Disturbing the Peace

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Until December
Until December (1986)


image courtesy Kareem Kaddah

415 Records' eclecticism was one of its defining features. The label's catalog included everything from punk/reggae (The Offs) to Beatles-influenced rock (Translator) to straight-out punk (The Nuns) to catchy, hard-driving power pop (SVT) to synthesizer-based music (The Units) to monster-movie madness (Roky Erickson and the Aliens) and more. But even among that varied roster, Until December is an outlier.

A trio churning out dance singles aimed at least in part at the gay disco scene, Until December came on like Depeche Mode, armed with roaring electric guitars instead of synthesizers. They neither sounded nor looked like any of their 415 Records stablemates. And while the group left behind only one album (plus another album's worth of singles and dance mixes) they burned brightly before flaming out. They may have been too far ahead of their time.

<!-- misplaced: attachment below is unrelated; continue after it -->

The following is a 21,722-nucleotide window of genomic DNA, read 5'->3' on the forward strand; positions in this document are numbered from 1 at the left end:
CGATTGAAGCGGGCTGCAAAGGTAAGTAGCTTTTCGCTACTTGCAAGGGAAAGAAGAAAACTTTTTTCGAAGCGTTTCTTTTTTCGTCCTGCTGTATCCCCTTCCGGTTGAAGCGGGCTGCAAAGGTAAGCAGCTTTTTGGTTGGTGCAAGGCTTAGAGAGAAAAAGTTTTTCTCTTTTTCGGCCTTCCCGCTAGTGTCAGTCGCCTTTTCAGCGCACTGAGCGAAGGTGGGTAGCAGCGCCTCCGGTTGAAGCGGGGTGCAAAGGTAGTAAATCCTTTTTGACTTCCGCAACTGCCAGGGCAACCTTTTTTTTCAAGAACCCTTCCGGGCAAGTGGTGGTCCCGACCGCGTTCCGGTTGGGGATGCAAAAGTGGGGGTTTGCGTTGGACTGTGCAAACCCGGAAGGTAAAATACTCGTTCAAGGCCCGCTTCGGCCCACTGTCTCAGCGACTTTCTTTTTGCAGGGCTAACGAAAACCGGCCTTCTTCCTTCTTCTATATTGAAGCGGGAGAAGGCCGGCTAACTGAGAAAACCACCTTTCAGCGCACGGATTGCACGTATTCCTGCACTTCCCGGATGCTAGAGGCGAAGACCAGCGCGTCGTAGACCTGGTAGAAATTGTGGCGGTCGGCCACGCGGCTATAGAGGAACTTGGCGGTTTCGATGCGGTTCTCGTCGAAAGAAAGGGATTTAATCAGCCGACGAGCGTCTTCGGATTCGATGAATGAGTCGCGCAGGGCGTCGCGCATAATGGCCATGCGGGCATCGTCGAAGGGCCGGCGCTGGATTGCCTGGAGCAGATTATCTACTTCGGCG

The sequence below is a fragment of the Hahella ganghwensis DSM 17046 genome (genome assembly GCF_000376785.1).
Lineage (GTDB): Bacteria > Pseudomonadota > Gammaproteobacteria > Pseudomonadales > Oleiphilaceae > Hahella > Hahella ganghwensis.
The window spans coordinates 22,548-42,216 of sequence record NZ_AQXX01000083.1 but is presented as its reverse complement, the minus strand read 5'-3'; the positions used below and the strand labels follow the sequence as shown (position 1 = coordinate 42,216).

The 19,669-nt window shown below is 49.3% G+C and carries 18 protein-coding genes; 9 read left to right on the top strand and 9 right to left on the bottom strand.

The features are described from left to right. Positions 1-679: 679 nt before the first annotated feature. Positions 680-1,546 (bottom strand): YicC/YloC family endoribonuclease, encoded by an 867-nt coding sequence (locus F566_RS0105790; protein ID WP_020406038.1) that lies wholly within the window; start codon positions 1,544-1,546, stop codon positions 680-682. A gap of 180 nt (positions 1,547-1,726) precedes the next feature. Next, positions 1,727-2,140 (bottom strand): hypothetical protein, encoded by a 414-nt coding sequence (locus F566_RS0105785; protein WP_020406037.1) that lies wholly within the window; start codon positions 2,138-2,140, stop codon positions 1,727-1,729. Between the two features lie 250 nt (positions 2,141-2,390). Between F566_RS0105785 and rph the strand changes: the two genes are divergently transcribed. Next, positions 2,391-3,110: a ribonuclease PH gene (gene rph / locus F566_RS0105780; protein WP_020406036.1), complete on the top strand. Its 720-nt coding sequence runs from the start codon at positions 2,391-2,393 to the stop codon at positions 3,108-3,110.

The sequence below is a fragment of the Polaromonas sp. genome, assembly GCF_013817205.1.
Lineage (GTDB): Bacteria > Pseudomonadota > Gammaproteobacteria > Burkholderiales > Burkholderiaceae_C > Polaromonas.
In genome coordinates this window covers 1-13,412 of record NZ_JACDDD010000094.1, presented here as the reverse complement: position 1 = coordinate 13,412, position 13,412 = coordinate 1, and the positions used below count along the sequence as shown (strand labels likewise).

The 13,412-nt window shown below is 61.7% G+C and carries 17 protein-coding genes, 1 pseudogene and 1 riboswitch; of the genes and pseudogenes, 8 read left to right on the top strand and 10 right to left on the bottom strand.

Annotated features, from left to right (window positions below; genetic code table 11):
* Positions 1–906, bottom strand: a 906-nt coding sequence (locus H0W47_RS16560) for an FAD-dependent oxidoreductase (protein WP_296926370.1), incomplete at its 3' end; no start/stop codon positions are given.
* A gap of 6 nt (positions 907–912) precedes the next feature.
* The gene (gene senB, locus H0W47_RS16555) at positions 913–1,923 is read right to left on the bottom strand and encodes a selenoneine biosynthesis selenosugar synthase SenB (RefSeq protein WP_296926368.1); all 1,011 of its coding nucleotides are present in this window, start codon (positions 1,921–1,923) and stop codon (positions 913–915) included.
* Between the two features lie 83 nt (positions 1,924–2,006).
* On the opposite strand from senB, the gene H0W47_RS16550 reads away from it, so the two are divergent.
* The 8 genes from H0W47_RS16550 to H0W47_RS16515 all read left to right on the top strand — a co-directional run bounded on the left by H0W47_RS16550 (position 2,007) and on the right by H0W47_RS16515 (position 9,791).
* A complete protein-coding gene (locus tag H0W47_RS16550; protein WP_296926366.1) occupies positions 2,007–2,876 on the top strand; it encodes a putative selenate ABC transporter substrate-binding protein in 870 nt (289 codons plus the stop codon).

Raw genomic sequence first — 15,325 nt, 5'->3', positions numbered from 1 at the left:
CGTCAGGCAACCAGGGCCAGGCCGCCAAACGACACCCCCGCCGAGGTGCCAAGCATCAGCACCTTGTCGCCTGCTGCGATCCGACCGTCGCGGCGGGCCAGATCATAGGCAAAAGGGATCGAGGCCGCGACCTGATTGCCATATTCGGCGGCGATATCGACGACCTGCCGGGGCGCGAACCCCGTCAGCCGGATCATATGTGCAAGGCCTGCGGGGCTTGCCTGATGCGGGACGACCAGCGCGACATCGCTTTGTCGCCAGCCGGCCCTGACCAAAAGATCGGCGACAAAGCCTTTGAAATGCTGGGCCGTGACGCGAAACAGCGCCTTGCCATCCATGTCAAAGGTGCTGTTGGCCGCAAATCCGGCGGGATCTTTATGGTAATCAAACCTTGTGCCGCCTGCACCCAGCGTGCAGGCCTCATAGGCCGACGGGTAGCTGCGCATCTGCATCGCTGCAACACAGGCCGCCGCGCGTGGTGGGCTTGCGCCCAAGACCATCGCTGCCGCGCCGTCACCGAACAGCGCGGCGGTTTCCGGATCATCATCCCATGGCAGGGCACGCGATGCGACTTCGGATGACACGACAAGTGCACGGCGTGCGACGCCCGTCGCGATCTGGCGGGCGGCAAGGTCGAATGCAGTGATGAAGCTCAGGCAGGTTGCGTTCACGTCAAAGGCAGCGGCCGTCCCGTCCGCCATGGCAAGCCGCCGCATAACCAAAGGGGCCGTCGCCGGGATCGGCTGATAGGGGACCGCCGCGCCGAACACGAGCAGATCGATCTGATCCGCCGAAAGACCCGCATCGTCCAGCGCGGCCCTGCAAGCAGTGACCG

Disturbing the Peace's chapter on Until December is based upon interviews with band members Adam Sherburne and Bryan Weisberg, plus insights and memories from Dan Levitin, Kevin Hunter, Bruce Dickinson, Denise Sullivan and 415 Records co-founder Howie Klein.

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Disturbing the Peace [book cover image]

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